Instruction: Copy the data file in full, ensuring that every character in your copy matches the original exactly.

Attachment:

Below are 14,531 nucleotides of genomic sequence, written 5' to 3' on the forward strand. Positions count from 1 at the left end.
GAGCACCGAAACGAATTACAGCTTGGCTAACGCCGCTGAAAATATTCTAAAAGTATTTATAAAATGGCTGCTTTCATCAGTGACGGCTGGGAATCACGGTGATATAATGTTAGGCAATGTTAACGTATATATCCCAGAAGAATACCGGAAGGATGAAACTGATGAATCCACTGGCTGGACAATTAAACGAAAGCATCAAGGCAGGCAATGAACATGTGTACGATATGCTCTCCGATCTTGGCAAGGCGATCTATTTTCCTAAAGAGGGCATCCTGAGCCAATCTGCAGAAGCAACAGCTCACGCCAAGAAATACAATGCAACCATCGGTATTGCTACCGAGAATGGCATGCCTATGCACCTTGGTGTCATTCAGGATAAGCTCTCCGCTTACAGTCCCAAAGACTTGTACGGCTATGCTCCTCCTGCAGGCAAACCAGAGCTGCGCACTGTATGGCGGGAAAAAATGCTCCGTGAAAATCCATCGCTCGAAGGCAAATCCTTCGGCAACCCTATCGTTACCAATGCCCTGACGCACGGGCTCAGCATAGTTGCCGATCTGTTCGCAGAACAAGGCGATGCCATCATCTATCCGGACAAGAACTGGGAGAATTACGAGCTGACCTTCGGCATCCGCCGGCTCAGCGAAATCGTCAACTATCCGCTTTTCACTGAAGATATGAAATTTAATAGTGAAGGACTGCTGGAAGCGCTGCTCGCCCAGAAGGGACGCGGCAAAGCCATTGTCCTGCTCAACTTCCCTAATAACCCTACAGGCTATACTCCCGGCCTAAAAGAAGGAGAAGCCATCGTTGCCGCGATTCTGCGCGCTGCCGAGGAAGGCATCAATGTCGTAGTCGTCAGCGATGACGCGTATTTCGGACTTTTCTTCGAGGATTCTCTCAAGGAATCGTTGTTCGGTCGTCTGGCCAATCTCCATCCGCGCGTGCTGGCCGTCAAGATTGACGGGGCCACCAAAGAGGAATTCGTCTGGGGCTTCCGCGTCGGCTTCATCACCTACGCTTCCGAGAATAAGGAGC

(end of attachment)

Below are 14,531 nucleotides of genomic sequence, written 5' to 3' on the forward strand. Positions count from 1 at the left end.
GAGCACCGAAACGAATTACAGCTTGGCTAACGCCGCTGAAAATATTCTAAAAGTATTTATAAAATGGCTGCTTTCATCAGTGACGGCTGGGAATCACGGTGATATAATGTTAGGCAATGTTAACGTATATATCCCAGAAGAATACCGGAAGGATGAAACTGATGAATCCACTGGCTGGACAATTAAACGAAAGCATCAAGGCAGGCAATGAACATGTGTACGATATGCTCTCCGATCTTGGCAAGGCGATCTATTTTCCTAAAGAGGGCATCCTGAGCCAATCTGCAGAAGCAACAGCTCACGCCAAGAAATACAATGCAACCATCGGTATTGCTACCGAGAATGGCATGCCTATGCACCTTGGTGTCATTCAGGATAAGCTCTCCGCTTACAGTCCCAAAGACTTGTACGGCTATGCTCCTCCTGCAGGCAAACCAGAGCTGCGCACTGTATGGCGGGAAAAAATGCTCCGTGAAAATCCATCGCTCGAAGGCAAATCCTTCGGCAACCCTATCGTTACCAATGCCCTGACGCACGGGCTCAGCATAGTTGCCGATCTGTTCGCAGAACAAGGCGATGCCATCATCTATCCGGACAAGAACTGGGAGAATTACGAGCTGACCTTCGGCATCCGCCGGCTCAGCGAAATCGTCAACTATCCGCTTTTCACTGAAGATATGAAATTTAATAGTGAAGGACTGCTGGAAGCGCTGCTCGCCCAGAAGGGACGCGGCAAAGCCATTGTCCTGCTCAACTTCCCTAATAACCCTACAGGCTATACTCCCGGCCTAAAAGAAGGAGAAGCCATCGTTGCCGCGATTCTGCGCGCTGCCGAGGAAGGCATCAATGTCGTAGTCGTCAGCGATGACGCGTATTTCGGACTTTTCTTCGAGGATTCTCTCAAGGAATCGTTGTTCGGTCGTCTGGCCAATCTCCATCCGCGCGTGCTGGCCGTCAAGATTGACGGGGCCACCAAAGAGGAATTCGTCTGGGGCTTCCGCGTCGGCTTCATCACCTACGCTTCCGAGAATAAGGAGC